Does social media influence medical school admissions? Do admissions officers look through your profiles to uncover reasons to not accept you? What are some ways that you can ensure you are not rejected simply because of your social network site?

Social media has pervaded our culture. Since so much of our personal information is now posted online via Facebook, Google+, LinkedIn, Twitter, etc, personal information has now become readily available through just one Google search. In 2012, CareerBuilder.com conducted a survey that asked 2,303 managers and human resource professionals if and how they incorporate social media into their hiring process. The results show that 37% of companies use social networking sites to research job candidates. The survey also displayed what hiring managers are looking for on these social media sites. 65% of the companies that incorporate social media are looking to see whether the candidate presents himself/herself professional manner while at least 12% of companies are looking for reasons to not hiring a certain candidate. Social media often hurts candidates if they have posted inappropriate pictures (49%), have indications of drug or alcohol abuse (45%), displayed poor communication skills (35%), bad mouthed a previous employer (33%), made discriminatory comments (28%) or lied about qualifications (22%).

What does all this mean for a potential medical school applicant? Do medical school admissions officers also use social media to research and screen applicants?

According to a 2009 survey that was published November 8, 2012, 53/600 (9%) of officers who review medical school and/or residency program applications stated that they routinely use social media websites in the admissions process. 24/600 (4%) shared that they rejected an applicant based on social activity. In addition, 315/600 (53%) of officers felt that unprofessional information on an applicant’s social network profile could compromise his or her admissions into medical school or residency.

These results show that for now, it is relatively uncommon for schools or programs to routinely use social media directly in the admissions process. Nevertheless, it also indicates that social media can often play an indirect role in selection, especially as social media becomes even more common. And even if 9% use social media directly in the admissions process, that should still be enough for a potential applicant to think twice before posting anything inappropriate on his or her Facebook especially if 4% of officers rejected an applicant based on social activity.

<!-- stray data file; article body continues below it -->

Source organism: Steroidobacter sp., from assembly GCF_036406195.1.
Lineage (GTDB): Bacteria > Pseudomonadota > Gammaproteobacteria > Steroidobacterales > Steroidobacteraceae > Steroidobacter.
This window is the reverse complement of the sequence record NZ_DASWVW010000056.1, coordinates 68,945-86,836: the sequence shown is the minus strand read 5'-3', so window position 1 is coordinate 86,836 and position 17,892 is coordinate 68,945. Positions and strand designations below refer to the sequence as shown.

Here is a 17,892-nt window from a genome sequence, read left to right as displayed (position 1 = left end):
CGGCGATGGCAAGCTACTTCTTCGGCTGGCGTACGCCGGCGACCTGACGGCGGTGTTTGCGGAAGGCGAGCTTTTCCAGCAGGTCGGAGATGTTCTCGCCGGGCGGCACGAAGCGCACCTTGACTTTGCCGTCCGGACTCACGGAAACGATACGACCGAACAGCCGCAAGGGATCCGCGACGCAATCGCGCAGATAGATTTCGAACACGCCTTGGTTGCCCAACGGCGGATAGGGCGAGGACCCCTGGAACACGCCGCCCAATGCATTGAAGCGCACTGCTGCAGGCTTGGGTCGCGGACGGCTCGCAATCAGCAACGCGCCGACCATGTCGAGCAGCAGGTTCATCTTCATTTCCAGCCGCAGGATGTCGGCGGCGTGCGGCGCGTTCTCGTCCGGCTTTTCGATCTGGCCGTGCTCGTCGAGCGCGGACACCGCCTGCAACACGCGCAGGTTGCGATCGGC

So what are some ways to ensure that social media doesn’t hurt your chances at a medical school acceptance?

Google your name with any specific association

If your name is John Smith and you attend Stanford University, you should try Googling (John Smith Stanford University) and see what pops up. Research to see if you can find anything about yourself online (you probably will be able to). If there is anything on there that could turn admissions officers off, request to take it down or, if it is your own social media site, take it down yourself.

Don’t do anything that shows poor judgment and even if you do, don’t let it go online

Avoid posting pictures of yourself at parties, drinking with friends and acting crazy. Substance abuse is probably one of the biggest things to watch out for. Do not post any racist or discriminatory comments. Simply be careful about what you say, do, or post. And delete anything that might be potentially harmful or misunderstood

Make your social network profile private

Change your settings so only friends can see your information. Set up your profile so that you have to approve tags or check-ins. Always err on the side of caution.

As it gets increasingly difficult to get accepted into medical schools, there is no reason to put yourself at an unnecessary disadvantage. Although you do not need to be a prude, make sure you be careful about what you post online. You never know who is going to read it.

 

The views and opinions expressed in this article are those of the author and do not necessarily reflect the views of ProspectiveDoctor. Follow ProspectiveDoctor on Twitter @ProspectiveDr

 

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Edward Chang

Edward Chang is the Co-founder and Director of Operations of ProspectiveDoctor.com. He graduated from the David Geffen School of Medicine at UCLA and is currently a urology resident at the University of Washington. He also attended UCLA as an undergraduate, graduating with a major in Molecular, Cell, and Developmental Biology. If you are interested in contributing to ProspectiveDoctor.com, please contact him at edwardchang@prospectivedoctor.com. Follow him on Twitter @EdwardChangMD and Prospective Doctor @ProspectiveDr.

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